Popular Social Security ‘unintended loopholes’ closed
The Bipartisan Budget Act of 2015 institutes major changes to Social Security laws
This strategy-changing “Closure of Unintended Loopholes” has forced many people to worry about the consequences of these changes to their tax planning and strategies. This particular law, with its end-of-year timing, has added a new dimension to our clients’ mid-year IRS tax reviews.
Mid-year IRS tax reviews are an important part of personal and business tax preparation in anticipation of tax filing. Continuous tax preparation is critical to the practice of tax avoidance, which I consider a true art form.
Social Security benefits, especially decisions about when and how to begin benefits, are traditionally subjects discussed during personal and business mid-year tax reviews. This year, however, because of late 2015 legislation passed by the U.S. Congress in an attempt to protect the solvency of the Social Security System, the subject is even more critical.
First and foremost, these new laws, as they stand at this point, will not impact individuals ages 70 or older and those who will turn 70 in 2016.
That being said, let’s look at some strategies, or ‘unintended loopholes’ which could have resulted in cumulatively higher benefits that have been eliminated:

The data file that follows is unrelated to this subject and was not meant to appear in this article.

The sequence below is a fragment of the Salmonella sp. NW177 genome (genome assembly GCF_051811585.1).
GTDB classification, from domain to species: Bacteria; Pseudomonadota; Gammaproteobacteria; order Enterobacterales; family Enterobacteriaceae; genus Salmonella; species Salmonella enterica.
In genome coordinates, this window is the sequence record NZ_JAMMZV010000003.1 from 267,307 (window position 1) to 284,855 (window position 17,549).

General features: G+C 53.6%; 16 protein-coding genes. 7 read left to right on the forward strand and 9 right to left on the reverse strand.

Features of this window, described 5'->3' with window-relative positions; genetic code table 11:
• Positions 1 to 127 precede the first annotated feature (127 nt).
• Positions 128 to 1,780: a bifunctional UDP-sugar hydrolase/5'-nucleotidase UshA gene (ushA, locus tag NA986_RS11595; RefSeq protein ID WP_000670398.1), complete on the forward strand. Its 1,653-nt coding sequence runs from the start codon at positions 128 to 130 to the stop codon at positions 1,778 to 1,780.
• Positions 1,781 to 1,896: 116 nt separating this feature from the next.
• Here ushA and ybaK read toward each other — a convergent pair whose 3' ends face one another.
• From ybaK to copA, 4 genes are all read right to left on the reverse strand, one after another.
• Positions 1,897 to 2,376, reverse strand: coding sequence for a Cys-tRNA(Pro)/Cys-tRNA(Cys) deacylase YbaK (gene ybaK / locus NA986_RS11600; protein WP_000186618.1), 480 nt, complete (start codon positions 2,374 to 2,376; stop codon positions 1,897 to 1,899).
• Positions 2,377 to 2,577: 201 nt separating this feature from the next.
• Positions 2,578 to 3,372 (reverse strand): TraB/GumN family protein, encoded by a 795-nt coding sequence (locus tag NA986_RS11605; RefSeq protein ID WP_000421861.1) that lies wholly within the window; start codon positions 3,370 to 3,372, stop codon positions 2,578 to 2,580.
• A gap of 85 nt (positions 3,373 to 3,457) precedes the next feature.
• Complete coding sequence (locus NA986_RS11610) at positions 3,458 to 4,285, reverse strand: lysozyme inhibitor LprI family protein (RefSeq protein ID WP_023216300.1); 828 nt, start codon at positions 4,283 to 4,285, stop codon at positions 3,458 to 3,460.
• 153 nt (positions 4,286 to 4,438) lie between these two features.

Filing a restricted application
Prior to November 2015, an individual who had reached full retirement age had the option to claim benefits on their spouse’s earnings and later claim benefits based on their own earnings. The new law, which applies to individuals who were not age 62 before January 2, 2016, requires that individuals take the highest available benefit. Individuals ages 62 and over are ‘grandfathered’ into the old rules. How does this work with your previous tax planning?
File and suspend
Under the new law, individuals reaching full retirement age by April 30, 2016, and who took advantage of the old law by April 30, 2016, could still apply for benefits, suspend them, and earn delayed retirement credits for a higher benefit later. Under the new law, anyone who files and suspends benefits will also effectively suspend related claims by a spouse or children. This time last year your tax strategy may have been based on the old Social Security laws. Now what?
With the end of the file and suspend tactic came the end of the associated retroactive lump-sum payment of the deferred benefits. Simply put, prior to the November 2015 law, if an individual filed for benefits at age 66 or above, then suspended payment, and two or three years later decided to start taking benefits, there would be a lump sum payment of the deferred benefits. Do you know how deferred payments from Social Security are taxed?
This is not 2015. A lot of things besides the IRS laws and Social Security Laws regarding benefits and taxation have changed. The IRS has over 80,000 employees, one in four considered agents or revenue officers. Your best tactic is to continually practice the fine art of tax avoidance. Call me 479-478-4831. It’s time to get your mid-year tax review scheduled.